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December 3, 2015: The Fadeout Effect

The winner of a decades-old debate about what scientists call the fadeout effect — one of the most persistent research mysteries in intelligence and psychological development — may finally have been decided.

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December 9, 2015: Is stroke prevention taking a back seat to stroke treatment?

Many strokes that required immediate treatment in emergency rooms may have been preventable, according to a University of California, Irvine study.

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December 2, 2015: New class of inhibitory compounds developed to aid melanoma treatments

A University of California, Irvine pharmacology researcher has helped create a class of inhibitory compounds that can strongly enhance the effect of anti-tumor drugs for melanoma.

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December 11, 2015: The Universe in Your Hand

3D-printing technology has been used to create everything from iPad stands to guitars to lawnmowers and cars. Now a physicist at the University of California, Riverside is using the technology to understand the universe – its structure, the evolution of cosmic structures within it, and galaxy formation.

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December 16, 2015: Brain Research is Focus of Daylong Symposium

Two kinds of cells are found in the brain: neurons and glial cells (or glia). Formerly thought to provide little more than metabolic and structural support for neurons, glia maintain homeostasis and protect the neurons. Glia have gained traction in research with the growing recognition that neuron-neuron communication is not only regulated but also defined by them.

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December 17, 2015: Loss of tiny genetic molecules could play role in neurodegenerative diseases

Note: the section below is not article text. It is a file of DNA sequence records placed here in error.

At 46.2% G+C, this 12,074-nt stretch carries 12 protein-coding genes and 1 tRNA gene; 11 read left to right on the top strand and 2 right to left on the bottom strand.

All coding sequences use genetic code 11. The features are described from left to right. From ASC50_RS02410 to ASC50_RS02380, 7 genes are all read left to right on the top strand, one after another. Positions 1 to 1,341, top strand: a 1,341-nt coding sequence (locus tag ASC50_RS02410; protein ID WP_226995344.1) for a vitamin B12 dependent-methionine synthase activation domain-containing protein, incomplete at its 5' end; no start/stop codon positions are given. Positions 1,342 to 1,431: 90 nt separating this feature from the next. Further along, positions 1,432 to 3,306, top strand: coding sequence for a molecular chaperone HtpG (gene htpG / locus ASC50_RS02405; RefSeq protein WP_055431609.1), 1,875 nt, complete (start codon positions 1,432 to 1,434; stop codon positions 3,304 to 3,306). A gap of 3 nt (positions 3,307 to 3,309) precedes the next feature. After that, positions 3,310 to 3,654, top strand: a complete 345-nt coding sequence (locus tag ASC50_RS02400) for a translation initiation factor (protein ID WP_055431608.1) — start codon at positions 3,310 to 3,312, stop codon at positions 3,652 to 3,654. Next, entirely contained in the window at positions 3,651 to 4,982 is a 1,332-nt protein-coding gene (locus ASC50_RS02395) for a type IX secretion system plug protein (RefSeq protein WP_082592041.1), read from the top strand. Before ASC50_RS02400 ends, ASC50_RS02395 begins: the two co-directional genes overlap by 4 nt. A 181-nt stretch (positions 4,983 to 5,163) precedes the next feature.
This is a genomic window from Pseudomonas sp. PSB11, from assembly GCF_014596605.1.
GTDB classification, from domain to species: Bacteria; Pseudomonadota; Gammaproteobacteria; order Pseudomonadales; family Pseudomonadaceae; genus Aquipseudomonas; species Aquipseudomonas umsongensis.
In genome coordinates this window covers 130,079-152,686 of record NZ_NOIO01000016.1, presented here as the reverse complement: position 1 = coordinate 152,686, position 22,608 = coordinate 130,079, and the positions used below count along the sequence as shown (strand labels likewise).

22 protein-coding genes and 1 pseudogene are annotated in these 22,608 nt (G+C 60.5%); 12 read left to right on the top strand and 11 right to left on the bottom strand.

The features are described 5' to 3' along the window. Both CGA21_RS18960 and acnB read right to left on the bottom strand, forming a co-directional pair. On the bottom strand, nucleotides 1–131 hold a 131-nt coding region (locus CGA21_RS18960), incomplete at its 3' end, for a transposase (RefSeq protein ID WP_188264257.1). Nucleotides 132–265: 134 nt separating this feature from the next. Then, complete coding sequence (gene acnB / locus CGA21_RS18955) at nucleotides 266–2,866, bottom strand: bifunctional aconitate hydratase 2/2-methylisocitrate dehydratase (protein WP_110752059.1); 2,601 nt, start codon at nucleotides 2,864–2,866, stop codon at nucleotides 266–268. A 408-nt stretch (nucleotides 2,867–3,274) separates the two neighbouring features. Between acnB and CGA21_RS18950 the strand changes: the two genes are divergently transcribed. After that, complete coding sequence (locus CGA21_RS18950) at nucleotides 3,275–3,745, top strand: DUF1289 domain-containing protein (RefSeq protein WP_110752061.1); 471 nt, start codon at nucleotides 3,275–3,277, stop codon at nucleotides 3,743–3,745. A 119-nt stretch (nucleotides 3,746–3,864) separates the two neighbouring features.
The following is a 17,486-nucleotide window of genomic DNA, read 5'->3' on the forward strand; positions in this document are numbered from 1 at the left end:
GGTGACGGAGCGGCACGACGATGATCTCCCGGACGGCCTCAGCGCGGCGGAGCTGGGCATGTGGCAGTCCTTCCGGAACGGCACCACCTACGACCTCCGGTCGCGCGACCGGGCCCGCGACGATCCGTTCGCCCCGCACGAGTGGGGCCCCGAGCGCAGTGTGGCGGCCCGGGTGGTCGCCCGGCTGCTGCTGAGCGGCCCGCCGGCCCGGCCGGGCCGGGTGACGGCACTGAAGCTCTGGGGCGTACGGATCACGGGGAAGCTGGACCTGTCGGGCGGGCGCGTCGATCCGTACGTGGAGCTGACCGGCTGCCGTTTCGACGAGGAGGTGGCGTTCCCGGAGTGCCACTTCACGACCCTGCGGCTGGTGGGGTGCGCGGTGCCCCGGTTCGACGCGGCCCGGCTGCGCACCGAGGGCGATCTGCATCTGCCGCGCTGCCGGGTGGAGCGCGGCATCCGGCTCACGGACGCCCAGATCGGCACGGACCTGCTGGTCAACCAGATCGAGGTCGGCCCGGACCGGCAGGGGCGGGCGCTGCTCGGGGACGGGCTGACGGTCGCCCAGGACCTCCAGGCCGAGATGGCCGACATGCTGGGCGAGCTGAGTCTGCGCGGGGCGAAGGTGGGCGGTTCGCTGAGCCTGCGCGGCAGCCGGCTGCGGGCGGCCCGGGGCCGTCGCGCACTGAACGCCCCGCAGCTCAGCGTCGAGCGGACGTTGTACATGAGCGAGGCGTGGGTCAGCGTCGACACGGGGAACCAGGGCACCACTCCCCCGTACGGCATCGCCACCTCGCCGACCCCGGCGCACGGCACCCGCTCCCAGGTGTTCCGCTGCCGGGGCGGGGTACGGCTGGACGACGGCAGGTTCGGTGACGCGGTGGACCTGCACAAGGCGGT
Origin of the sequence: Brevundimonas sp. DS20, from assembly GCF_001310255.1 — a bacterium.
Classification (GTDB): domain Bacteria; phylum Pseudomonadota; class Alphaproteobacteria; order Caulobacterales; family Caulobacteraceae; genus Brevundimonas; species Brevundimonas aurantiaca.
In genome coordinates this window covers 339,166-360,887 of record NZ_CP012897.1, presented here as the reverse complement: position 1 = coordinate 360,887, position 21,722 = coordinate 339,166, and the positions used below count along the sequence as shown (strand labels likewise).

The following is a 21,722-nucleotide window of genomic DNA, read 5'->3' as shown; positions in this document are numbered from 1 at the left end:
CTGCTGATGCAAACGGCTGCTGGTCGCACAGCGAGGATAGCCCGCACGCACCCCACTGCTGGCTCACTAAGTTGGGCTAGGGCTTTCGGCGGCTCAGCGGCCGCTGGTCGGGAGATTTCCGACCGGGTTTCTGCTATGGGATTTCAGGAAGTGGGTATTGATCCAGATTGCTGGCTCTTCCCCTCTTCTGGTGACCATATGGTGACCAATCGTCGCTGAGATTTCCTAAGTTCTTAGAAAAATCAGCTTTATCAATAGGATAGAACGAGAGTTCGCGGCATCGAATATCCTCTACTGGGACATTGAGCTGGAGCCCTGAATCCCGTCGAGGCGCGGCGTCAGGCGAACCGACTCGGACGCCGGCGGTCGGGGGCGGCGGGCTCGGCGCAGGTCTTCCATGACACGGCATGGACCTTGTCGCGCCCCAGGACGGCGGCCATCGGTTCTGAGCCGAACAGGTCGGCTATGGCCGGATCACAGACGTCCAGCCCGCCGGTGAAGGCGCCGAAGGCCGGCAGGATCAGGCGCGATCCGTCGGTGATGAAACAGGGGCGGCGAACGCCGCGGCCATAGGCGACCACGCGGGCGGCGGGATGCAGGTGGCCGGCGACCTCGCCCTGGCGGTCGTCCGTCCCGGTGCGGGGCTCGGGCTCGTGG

A tiny sliver of a person’s DNA—several thousand times smaller than a typical gene—produces a molecule that has crucial influence over whether a person has any control over their muscles, according to a paper published December 18, 2015 in the journal Science.

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December 15, 2015: Salk scientists discover the function and connections of three cell types in the brain

How the brain functions is still a black box: scientists aren’t even sure how many kinds of nerve cells exist in the brain. To know how the brain works, they need to know not only what types of nerve cells exist, but also how they work together. Researchers at the Salk Institute have gotten one step closer to unlocking this black box.

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December 21, 2015: Speeding up brain’s waste disposal may slow down neurodegenerative diseases

A study of mice shows how proteasomes, a cell’s waste disposal system, may break down during Alzheimer’s disease, creating a cycle in which increased levels of damaged proteins become toxic, clog proteasomes, and kill neurons. The study, published in Nature Medicine and supported by the National Institutes of Health, suggests that enhancing proteasome activity with drugs during the early stages of Alzheimer’s may prevent dementia and reduce damage to the brain.

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December 18, 2015: Scientists manipulate consciousness in rats